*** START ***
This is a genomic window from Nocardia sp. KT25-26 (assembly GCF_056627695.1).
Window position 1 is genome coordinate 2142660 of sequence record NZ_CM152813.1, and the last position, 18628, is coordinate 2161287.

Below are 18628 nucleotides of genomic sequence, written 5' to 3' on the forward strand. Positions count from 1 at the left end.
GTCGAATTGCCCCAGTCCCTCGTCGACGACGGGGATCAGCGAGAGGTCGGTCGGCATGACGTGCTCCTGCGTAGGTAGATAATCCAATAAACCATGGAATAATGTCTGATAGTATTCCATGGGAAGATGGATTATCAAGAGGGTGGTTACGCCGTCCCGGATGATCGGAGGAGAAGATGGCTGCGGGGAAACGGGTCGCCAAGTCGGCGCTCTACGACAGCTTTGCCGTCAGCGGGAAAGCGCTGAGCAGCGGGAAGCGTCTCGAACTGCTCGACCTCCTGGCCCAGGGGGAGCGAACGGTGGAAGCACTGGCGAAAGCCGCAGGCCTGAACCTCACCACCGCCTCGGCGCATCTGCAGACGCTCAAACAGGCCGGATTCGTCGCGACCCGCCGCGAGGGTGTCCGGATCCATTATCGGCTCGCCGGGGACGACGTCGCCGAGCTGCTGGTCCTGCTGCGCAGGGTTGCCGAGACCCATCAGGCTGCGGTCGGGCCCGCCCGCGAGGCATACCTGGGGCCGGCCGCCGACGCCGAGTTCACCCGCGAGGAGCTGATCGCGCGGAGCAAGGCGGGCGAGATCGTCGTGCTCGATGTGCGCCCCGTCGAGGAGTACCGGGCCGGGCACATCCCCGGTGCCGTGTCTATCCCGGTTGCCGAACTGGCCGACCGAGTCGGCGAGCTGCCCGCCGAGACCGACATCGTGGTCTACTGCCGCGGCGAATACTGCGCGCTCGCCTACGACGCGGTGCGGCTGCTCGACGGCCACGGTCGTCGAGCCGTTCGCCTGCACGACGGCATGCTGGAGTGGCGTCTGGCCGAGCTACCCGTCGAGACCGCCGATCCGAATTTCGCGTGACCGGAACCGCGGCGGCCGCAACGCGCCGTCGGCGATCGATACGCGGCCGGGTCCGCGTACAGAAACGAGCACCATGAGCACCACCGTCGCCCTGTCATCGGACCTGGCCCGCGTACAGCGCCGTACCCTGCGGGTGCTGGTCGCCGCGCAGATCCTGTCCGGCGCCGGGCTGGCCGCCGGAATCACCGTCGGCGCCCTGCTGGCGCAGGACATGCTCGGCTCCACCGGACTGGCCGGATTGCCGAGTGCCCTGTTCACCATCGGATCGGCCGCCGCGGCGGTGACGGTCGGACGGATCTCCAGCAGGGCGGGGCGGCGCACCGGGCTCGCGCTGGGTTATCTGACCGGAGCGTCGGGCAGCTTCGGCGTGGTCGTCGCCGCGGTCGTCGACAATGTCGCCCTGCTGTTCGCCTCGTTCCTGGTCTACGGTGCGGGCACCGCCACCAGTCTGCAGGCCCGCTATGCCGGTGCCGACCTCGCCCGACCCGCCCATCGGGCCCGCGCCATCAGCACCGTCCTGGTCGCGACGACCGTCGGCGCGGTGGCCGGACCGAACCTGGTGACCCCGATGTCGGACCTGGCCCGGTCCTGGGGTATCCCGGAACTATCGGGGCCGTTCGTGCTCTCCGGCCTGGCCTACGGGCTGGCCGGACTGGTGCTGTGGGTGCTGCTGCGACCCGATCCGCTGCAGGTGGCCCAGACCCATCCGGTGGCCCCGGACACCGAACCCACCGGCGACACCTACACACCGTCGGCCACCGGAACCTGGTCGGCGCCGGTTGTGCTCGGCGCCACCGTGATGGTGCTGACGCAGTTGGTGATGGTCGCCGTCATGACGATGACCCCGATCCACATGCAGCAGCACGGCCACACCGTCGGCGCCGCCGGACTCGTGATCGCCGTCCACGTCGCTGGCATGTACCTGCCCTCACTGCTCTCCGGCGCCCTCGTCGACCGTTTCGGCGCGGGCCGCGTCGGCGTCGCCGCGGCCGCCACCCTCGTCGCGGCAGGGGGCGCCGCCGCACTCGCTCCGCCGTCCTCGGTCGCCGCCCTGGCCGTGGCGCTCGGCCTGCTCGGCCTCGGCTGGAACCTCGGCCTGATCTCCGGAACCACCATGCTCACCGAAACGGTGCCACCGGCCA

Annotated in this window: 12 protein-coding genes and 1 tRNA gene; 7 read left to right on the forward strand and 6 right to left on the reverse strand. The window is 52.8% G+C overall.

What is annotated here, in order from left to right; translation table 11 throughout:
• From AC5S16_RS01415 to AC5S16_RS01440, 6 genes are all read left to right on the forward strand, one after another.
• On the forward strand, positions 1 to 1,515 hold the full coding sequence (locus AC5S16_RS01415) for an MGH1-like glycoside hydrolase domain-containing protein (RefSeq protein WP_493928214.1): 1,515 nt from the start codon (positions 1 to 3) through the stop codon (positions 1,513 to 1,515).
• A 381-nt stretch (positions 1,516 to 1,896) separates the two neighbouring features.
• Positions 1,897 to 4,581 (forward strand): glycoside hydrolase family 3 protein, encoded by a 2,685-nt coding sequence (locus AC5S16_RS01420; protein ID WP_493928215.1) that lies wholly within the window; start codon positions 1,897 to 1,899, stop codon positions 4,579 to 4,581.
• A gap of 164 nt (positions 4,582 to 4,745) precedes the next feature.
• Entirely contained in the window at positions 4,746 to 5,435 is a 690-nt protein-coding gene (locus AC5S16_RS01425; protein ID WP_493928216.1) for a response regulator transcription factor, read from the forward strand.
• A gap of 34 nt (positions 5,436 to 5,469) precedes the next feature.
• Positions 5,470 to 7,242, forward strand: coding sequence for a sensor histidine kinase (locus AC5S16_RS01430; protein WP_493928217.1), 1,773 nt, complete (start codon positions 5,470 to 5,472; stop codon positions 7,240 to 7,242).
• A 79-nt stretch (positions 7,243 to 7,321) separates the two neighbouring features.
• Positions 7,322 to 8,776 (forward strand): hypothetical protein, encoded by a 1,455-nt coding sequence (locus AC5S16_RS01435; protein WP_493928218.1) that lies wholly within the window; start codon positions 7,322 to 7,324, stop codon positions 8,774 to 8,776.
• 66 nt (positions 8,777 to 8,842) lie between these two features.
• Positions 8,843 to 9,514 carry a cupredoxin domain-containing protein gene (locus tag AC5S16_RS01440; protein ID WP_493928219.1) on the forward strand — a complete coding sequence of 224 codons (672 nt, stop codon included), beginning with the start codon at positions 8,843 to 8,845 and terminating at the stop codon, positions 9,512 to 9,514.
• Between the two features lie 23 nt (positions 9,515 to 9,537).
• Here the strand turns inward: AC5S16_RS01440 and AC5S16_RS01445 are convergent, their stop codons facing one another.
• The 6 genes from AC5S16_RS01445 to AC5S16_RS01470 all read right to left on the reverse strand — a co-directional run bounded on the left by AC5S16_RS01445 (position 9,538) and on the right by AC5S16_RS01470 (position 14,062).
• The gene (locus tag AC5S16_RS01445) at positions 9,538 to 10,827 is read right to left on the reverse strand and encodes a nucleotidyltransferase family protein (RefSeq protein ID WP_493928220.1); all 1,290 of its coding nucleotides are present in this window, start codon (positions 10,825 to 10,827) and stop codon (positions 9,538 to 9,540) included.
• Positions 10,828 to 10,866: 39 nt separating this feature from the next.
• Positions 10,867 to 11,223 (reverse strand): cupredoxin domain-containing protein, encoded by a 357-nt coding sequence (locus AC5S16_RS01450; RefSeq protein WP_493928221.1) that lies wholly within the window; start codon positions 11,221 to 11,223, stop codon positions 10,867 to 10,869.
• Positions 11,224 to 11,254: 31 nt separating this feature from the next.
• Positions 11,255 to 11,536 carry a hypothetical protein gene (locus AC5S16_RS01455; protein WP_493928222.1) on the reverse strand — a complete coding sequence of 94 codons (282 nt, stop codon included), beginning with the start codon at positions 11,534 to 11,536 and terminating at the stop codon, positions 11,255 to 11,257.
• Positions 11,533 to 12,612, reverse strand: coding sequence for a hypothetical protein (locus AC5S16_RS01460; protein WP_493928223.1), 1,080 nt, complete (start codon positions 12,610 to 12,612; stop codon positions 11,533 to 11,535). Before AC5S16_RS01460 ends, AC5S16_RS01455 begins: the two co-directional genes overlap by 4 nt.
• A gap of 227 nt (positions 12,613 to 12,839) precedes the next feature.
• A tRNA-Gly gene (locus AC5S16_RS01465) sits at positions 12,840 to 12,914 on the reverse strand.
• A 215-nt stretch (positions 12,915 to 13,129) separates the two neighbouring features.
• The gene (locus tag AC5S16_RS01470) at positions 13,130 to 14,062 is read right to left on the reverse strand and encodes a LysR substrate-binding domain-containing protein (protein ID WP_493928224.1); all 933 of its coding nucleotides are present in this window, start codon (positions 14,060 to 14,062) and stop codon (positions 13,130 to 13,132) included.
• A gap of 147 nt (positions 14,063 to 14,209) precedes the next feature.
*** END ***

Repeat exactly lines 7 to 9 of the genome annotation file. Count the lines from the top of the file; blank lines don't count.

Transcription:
• From AC5S16_RS01415 to AC5S16_RS01440, 6 genes are all read left to right on the forward strand, one after another.
• On the forward strand, positions 1 to 1,515 hold the full coding sequence (locus AC5S16_RS01415) for an MGH1-like glycoside hydrolase domain-containing protein (RefSeq protein WP_493928214.1): 1,515 nt from the start codon (positions 1 to 3) through the stop codon (positions 1,513 to 1,515).
• A 381-nt stretch (positions 1,516 to 1,896) separates the two neighbouring features.